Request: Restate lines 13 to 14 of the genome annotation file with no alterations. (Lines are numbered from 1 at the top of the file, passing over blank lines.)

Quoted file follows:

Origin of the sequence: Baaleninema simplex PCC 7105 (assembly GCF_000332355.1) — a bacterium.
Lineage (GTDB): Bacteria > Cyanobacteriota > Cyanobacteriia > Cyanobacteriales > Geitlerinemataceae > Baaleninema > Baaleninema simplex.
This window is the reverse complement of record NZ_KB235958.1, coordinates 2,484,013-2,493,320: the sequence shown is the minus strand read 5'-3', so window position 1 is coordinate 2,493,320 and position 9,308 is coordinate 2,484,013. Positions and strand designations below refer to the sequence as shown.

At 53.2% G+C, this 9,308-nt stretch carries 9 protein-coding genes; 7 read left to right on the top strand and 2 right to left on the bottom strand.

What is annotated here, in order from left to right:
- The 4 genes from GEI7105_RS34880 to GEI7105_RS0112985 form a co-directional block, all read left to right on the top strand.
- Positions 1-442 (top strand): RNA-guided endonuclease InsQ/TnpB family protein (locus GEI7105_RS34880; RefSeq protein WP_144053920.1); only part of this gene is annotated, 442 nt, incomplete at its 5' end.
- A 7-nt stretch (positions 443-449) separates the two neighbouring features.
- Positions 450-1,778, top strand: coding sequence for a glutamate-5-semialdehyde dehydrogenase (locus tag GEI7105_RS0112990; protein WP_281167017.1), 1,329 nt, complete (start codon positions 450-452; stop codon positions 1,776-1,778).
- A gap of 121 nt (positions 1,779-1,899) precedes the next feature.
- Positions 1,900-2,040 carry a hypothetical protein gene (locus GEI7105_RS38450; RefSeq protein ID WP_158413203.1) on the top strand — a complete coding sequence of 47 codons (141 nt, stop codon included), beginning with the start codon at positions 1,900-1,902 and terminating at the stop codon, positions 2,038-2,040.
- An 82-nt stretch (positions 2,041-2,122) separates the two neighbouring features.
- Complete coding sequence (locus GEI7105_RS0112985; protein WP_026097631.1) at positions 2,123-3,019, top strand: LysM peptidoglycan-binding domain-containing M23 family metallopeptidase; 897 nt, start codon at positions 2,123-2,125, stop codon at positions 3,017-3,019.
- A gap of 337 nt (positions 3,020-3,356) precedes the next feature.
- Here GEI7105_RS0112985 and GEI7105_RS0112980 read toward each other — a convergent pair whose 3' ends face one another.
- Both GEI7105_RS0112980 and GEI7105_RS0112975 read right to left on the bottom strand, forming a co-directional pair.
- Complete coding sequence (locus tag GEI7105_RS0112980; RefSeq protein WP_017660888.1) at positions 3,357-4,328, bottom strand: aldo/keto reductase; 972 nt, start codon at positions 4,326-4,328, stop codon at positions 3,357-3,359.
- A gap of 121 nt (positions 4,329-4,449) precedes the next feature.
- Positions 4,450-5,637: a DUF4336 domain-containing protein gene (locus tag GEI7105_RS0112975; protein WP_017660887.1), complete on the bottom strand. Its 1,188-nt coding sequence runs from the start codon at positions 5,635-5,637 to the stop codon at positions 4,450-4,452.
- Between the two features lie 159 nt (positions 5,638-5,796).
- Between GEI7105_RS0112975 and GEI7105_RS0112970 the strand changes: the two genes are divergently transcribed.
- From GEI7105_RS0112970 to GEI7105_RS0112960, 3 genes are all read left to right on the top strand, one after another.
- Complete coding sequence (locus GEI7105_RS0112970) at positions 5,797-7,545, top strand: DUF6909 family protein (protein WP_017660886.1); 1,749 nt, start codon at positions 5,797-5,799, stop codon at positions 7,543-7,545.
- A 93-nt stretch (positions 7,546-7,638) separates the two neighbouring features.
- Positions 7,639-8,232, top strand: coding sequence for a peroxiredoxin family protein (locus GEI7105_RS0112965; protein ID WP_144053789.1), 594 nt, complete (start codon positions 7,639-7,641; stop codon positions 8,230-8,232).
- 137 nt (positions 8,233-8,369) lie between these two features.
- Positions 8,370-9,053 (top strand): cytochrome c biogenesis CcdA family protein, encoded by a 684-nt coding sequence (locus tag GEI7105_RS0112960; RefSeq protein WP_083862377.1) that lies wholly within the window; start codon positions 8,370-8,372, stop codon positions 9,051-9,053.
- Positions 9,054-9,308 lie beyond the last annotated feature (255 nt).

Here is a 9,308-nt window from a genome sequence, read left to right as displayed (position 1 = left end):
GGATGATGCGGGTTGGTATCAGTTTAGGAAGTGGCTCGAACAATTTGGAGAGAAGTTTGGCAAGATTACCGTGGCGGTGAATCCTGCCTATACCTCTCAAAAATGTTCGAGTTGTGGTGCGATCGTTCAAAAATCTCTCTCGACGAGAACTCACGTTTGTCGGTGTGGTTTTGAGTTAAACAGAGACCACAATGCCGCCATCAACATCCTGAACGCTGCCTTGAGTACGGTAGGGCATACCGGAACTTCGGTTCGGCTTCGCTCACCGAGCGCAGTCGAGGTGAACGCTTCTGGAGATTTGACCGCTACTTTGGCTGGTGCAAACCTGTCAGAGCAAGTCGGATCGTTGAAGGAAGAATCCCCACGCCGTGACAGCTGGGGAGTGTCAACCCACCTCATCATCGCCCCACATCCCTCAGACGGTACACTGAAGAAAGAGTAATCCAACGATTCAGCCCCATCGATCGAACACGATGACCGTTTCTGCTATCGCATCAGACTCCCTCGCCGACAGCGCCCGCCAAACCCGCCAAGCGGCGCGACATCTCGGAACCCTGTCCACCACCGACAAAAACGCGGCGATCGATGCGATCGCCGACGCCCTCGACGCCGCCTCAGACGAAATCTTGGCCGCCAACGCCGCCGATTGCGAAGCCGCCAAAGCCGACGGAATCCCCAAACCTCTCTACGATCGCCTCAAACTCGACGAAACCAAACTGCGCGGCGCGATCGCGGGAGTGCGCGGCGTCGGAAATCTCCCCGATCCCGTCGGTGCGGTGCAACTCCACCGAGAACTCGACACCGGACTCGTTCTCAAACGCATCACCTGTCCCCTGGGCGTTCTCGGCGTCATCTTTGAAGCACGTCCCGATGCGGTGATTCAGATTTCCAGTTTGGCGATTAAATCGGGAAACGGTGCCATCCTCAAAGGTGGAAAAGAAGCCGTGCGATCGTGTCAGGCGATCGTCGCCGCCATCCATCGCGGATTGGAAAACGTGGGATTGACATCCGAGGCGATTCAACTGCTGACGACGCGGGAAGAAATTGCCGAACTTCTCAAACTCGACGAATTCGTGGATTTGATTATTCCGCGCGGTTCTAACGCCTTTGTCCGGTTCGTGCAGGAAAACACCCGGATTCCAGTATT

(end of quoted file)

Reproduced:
- Complete coding sequence (locus GEI7105_RS0112985; protein WP_026097631.1) at positions 2,123-3,019, top strand: LysM peptidoglycan-binding domain-containing M23 family metallopeptidase; 897 nt, start codon at positions 2,123-2,125, stop codon at positions 3,017-3,019.
- A gap of 337 nt (positions 3,020-3,356) precedes the next feature.